You may not have been aware but Tuesday evening was the BFI’s preview screening of An Adventure in Space and Time, Mark Gatiss’ much-anticipated dramatisation of Doctor Who‘s early years, focusing on William Hartnell’s time on the show.
Before we get to that, though, don’t miss an excellent Radio Times interview with actor Brian Cox in which he describes a scene in which Sydney Newman (who he plays in the film) sacks William Hartnell, as well as his recollections of working in the 1960s – a time when he even met Newman himself!
He was very different from the other people around. In 63 when Doctor Who started, everybody was still very much in BBC suits and waistcoats, pipe-smoking. He had this aspect particular to him that made him brash, kind of mogul-like. He had this Canadian Jewish accent. He’d say, ‘How are you, kid? Are you OK? Enjoying yourself. That’s good, GOOD.’ It was not what you were expecting.
So, onto the screening, held at BFI Southbank and attended by many fans and industry personnel. Among those there was, of course, writer Mark Gatiss, for whom An Adventure in Space and Time has been a pet project for many years.
Obviously if I was writing a film about [BBC TV police series] Z Cars, I would feel a bit more dispassionate, so I had to put my anorak away and treat it very straight.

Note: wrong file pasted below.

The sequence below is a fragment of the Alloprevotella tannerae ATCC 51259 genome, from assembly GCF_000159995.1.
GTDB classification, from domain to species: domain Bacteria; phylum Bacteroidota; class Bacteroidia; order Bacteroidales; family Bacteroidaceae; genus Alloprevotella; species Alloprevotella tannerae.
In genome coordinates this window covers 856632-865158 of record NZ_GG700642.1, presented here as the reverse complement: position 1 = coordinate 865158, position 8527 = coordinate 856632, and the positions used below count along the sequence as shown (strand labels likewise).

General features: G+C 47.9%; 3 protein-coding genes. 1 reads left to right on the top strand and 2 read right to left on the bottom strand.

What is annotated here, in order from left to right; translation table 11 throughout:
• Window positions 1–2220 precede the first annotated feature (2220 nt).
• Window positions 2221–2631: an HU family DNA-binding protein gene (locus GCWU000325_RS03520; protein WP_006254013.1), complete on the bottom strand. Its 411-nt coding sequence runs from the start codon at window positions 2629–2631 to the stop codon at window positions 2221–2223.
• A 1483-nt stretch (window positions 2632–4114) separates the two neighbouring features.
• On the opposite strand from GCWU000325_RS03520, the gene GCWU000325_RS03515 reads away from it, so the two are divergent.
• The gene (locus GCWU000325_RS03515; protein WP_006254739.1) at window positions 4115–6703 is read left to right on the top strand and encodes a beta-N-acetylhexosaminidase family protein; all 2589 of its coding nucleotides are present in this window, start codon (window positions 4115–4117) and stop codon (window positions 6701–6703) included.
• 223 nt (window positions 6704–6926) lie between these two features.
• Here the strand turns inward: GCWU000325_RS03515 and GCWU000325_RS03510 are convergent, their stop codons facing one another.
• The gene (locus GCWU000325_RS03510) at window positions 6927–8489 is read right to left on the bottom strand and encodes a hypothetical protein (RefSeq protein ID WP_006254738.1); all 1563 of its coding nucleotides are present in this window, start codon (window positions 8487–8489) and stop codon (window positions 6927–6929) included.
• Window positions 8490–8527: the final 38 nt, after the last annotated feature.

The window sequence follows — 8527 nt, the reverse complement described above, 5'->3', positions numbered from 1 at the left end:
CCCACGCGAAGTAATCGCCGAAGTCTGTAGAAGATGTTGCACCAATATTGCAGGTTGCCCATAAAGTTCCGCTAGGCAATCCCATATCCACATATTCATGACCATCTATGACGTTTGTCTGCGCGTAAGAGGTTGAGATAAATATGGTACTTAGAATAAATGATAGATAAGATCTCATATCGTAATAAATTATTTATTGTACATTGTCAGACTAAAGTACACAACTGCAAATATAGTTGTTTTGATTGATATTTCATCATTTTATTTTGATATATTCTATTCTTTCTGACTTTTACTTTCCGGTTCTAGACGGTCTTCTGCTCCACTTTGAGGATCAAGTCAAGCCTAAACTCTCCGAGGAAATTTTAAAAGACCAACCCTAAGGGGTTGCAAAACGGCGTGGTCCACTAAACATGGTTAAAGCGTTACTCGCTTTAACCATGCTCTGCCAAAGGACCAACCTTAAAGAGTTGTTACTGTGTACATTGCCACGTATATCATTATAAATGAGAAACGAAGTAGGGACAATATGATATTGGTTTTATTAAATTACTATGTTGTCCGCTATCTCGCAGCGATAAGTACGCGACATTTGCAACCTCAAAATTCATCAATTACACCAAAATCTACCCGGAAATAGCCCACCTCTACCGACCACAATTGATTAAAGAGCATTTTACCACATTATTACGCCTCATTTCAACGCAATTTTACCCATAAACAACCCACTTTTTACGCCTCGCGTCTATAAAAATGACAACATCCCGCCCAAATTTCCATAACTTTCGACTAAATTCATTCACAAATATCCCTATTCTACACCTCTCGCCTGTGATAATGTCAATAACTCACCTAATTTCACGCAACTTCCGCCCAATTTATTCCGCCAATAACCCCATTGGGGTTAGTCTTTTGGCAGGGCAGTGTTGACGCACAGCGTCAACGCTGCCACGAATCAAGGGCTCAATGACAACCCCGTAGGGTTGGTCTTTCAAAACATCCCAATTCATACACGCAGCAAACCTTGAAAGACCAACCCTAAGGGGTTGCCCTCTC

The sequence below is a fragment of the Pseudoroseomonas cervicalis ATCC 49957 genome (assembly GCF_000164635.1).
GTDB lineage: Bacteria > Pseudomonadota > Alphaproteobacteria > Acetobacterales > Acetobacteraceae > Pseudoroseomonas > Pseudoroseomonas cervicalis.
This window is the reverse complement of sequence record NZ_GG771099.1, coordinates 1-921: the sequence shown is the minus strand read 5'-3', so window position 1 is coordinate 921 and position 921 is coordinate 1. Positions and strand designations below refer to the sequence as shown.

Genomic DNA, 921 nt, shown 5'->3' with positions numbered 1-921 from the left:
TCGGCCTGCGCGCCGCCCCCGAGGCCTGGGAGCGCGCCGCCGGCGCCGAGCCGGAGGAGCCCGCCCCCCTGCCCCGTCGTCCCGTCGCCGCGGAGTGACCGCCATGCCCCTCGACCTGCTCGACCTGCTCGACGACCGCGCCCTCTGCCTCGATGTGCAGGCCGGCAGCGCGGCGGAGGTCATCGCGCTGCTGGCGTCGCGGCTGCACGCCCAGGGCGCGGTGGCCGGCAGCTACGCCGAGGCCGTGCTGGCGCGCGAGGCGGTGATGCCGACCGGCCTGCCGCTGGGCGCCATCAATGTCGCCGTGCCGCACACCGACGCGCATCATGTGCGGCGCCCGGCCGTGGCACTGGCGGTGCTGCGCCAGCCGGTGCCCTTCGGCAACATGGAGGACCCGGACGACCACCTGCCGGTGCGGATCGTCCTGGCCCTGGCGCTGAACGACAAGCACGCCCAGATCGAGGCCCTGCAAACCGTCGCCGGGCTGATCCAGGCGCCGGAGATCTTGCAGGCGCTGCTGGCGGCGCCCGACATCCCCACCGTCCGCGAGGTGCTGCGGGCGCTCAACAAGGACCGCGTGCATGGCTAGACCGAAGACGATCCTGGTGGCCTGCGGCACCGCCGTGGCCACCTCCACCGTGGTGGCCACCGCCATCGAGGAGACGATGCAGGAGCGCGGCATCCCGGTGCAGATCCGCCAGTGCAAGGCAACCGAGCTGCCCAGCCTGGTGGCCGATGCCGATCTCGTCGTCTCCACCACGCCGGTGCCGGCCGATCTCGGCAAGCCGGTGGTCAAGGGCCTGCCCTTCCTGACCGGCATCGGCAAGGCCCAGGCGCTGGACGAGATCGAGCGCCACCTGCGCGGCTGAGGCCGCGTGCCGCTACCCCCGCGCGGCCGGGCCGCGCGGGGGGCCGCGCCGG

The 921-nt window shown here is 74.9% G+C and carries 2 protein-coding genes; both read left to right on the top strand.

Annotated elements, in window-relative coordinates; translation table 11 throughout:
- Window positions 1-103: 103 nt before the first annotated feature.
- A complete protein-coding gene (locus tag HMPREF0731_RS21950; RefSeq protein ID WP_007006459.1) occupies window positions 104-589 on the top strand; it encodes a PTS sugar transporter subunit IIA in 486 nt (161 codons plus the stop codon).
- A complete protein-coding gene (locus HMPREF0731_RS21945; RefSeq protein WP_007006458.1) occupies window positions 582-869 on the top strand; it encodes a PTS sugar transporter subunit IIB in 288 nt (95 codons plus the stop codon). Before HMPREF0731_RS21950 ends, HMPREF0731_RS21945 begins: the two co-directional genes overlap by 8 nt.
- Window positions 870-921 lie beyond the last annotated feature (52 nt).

Anyone could watch this and hopefully be very moved by it because it’s a universal story in that we all discover we are replaceable.
Among the guests (alongside Carole Ann Ford, Anneke Wills, Louise James and Sophie Aldred) was Jessica Carney, William Hartnell’s real life granddaughter. After the screening, she spoke to BBC News about her memories of her grandfather’s time as the star of Doctor Who, specifically during the recording of The Web Planet in 1965.
I sat in the dressing room with my grandfather, and it was fascinating to watch the wig and make-up being put on.
On the main set there were actors wandering around in very odd costumes. The cameras were so cumbersome and there were loads of huge cables everywhere.
Because there were so few TV channels the numbers of people watching were huge. On Monday in the school playground everyone would be talking about the programme.
All my early memories of my grandfather are muddled up with Doctor Who because he was Doctor Who and I watched him every Saturday on the television.
Carney also thanked David Bradley “for playing my grandfather so wonderfully.”
One of Kasterborous’ occasional contributors Adam Chamberlain attended the screening, and has this spoiler-free summary to tease us…
Whether you’re an ardent Whovian or bemused at quite what all the fuss is about, please save the day and consider watching An Adventure in Space and Time when the BBC premieres it (on both sides of the Atlantic) next week. I was lucky enough to be in the audience for a preview screening this evening at the BFI, just across the aisle from writer Mark Gatiss, star David Bradley, and even William Hartnell’s (somewhat overcome) granddaughter!
A beautiful realisation of the myth behind the series’ birth, it is also a moving human drama about the actor who found himself at its heart, and something of a meditation on both the potential and inevitability of change. Funny, sad, and inspiring by turns, it is not only a “love-letter” to Doctor Who, but also something of a celebration of the legacy of BBC TV Centre. It had this fan frequently in tears, and a rapt audience on their feet as the credits rolled. A note-perfect, early anniversary gift to us all.
An Adventure in Space and Time hits screens next Thursday, 21 November 2013 on BBC Two.